THE PRIME Minister and Carol Vorderman, the TV star famous for doing sums in her head, joined forces this week in an attempt to show that mental arithmetic can be a fun.
The pair helped launch the countdown to Maths Year 2000. From September primary schools will be expected to do both a daily maths lesson and literacy hour as part of the Government's drive to raise standards in the basics.
Ms Vorderman, who has made millions demonstrating aptitude for mental arithmetic on Channel 4's Countdown programme, said: "It is time for geeks and nerds to come out of their sweat shirts. It is going to be the decade of the nerd."
Ms Vorderman dismissed the notion that children have to be geniuses to do mental maths. "There is a popular view that there is a maths gene so you are either a genius or complete rubbish. You have to practise to become reasonably competent."
Her message was underlined by Tony Blair, who stressed the need to destroy the myth that it is clever to be hopeless at maths. He said: "The urgent priority is to improve the teaching of maths, particularly in primary schools, which lay the foundations for success or failure.
"We must also forge a new status for maths within society - to make numeracy more accessible, even fun. That is what Maths Year 2000 is all about."
Advice to schools states that teachers should introduce a daily maths lesson of between 45 to 60 minutes starting with 10 minutes of mental calculation and ending with a 10-minute revision session.
The main part of the lesson can be taught to the whole class or to groups or pairs. The framework suggests teachers should spend maximum time directing teaching and questioning.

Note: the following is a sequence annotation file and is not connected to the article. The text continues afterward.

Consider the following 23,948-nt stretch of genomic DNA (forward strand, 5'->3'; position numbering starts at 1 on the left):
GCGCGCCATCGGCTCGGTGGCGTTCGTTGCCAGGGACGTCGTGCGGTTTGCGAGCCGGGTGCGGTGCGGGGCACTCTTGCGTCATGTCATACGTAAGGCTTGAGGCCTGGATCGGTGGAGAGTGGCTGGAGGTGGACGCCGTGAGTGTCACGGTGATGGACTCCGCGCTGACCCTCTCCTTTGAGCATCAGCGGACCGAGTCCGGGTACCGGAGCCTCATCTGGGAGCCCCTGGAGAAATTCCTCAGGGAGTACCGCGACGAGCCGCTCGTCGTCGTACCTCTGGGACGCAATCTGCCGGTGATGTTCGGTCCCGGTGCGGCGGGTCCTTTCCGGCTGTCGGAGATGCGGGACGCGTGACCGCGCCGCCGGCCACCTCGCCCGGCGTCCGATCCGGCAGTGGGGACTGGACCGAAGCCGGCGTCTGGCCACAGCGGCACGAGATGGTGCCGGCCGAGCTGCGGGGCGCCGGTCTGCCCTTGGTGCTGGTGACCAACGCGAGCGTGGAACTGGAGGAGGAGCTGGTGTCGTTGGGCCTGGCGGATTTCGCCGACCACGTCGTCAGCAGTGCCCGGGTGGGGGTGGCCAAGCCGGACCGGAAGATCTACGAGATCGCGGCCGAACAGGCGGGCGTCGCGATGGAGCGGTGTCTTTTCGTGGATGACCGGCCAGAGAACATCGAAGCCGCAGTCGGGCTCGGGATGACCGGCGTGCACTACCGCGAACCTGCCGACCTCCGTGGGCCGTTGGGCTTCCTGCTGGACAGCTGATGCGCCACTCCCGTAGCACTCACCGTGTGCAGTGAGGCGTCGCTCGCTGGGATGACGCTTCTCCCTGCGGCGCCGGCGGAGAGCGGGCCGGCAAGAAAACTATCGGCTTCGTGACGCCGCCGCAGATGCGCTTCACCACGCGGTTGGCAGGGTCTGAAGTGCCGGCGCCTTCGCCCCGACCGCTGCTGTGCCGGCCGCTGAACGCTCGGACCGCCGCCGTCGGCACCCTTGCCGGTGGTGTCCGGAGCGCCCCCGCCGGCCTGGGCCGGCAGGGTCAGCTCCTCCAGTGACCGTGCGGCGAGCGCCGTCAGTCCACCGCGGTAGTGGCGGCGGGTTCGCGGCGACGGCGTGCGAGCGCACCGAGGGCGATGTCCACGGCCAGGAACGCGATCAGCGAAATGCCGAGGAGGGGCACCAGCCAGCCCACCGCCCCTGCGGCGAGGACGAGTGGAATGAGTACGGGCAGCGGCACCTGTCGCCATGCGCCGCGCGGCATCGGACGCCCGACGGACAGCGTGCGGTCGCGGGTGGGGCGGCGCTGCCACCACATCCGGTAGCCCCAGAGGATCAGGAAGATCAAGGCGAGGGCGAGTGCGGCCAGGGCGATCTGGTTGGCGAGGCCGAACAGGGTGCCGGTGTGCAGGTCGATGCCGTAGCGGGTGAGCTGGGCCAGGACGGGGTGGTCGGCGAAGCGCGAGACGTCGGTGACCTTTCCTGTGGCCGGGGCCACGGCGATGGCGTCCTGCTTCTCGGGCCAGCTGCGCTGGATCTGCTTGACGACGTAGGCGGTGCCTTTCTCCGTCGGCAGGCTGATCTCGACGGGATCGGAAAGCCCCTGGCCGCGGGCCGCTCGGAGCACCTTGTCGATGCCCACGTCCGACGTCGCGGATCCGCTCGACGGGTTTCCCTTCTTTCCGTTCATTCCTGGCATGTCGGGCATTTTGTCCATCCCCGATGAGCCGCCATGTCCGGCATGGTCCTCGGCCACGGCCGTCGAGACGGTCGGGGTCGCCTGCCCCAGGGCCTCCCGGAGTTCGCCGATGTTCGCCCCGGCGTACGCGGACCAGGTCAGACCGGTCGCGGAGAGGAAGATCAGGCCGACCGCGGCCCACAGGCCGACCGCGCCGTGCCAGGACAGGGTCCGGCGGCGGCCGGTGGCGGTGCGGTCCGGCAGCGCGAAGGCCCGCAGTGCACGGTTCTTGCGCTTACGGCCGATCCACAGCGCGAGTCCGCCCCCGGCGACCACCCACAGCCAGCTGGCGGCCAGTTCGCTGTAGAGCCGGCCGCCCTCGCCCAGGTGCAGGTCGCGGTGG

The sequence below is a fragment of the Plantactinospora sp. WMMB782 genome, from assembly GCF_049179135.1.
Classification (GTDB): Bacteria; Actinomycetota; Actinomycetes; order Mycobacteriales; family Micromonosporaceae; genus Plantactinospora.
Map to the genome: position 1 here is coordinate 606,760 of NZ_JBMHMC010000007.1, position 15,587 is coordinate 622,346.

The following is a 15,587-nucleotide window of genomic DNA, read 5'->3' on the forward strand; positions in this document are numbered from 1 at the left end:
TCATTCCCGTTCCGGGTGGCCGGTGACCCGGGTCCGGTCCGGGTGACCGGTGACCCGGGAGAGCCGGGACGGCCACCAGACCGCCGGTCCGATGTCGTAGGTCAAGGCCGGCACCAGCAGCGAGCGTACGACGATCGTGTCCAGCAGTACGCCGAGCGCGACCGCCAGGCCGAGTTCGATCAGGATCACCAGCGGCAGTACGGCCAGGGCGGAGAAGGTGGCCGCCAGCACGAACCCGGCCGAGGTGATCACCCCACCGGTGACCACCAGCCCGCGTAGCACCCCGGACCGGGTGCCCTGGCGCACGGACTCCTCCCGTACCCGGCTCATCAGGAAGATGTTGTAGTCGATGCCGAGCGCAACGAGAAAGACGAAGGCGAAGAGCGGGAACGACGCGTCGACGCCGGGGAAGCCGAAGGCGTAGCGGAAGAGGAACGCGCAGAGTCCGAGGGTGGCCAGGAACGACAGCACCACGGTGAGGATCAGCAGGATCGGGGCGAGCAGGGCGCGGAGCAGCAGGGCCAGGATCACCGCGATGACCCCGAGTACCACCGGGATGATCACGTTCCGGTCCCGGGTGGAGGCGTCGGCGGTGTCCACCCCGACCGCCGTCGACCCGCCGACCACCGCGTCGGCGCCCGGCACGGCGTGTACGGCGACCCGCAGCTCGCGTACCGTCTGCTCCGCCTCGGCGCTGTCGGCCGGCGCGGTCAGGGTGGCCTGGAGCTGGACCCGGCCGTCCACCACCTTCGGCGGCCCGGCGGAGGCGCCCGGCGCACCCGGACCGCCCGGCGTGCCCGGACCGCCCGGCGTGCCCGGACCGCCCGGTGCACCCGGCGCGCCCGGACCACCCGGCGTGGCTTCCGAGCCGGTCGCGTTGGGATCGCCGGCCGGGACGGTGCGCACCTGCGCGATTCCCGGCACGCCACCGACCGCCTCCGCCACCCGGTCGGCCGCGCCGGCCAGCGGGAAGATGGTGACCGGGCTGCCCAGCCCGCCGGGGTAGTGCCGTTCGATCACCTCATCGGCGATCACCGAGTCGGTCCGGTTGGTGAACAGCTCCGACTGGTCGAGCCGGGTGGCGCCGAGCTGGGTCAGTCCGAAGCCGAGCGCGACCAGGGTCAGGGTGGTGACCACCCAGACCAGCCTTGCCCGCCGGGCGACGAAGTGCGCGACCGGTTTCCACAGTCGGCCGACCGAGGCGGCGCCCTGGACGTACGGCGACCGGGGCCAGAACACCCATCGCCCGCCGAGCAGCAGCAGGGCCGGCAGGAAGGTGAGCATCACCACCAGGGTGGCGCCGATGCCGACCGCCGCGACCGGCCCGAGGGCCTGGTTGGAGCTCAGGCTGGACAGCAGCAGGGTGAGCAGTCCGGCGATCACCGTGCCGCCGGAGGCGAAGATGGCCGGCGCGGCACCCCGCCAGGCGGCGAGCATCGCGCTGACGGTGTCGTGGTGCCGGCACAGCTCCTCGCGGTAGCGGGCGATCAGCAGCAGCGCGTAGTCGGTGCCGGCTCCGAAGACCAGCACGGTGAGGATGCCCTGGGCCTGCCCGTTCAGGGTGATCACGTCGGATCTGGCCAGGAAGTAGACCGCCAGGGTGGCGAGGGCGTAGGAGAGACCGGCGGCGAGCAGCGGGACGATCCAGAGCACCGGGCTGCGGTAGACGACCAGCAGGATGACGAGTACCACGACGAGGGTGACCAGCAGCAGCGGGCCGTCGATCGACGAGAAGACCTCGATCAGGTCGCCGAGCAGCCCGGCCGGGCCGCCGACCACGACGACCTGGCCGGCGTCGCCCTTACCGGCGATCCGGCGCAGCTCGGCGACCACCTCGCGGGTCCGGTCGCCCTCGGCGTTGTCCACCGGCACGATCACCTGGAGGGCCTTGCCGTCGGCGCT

Dsks should be moved to form groups of u-shapes or one large horse shoe around a board. And that the board should have a number line running below it.
The Government is spending pound;55 million on the numeracy strategy. More than 300 consultants have been appointed to train and support teachers and 1,760 volunteers will assist.
The strategy's success will be measured against ministers' target of 75 per cent of 11-year-olds reaching the expected maths standard by 2002. That requires an improvement of 16 percentage points on last year's results.
Key objectives include:
* Count reliably up to 10 everyday objects.
* Recognise numerals 1 to 9.
* Use words such as "circle""bigger" to describe shapesize.
* Within the range 0 to 30, say the number that is 1 or 10 more or less than any given number.
* Know by heart all pairs of numbers with a total of 10.
* Use mental strategies to solve simple problems using counting, addition, subtraction, doubling and halving.
* Understand that subtraction is the inverse of addition.
* Know by heart all addition and subtraction facts for each number to at least 10.
* Know and use halving as the inverse of doubling.
* Know by heart facts for the 2 and 10 multiplication tables.
* Know by heart all addition and subtraction facts for each number to 20.
* Know by heart facts for the 2, 5 and 10 multiplication tables.
* Understand division and recognise it is the inverse of multiplication.
* Use known number facts and place value to add or subtract mentally.
* Know by heart facts for the 2, 3, 4, 5 and 10 times tables.
* Derive quickly division facts corresponding to those tables.
* Use decimal notation for tenths and hundredths.
* Calculate mentally a difference such as 8006-2993.
* Carry out column addition and subtraction of number less than 10,000.
* Know by heart all multiplication facts up to 10 x 10.
* Find simple percentages.
* Solve simple problems involving ratio and proportion.
* Derive quickly division facts corresponding to multiplication tables up to 10 x 10.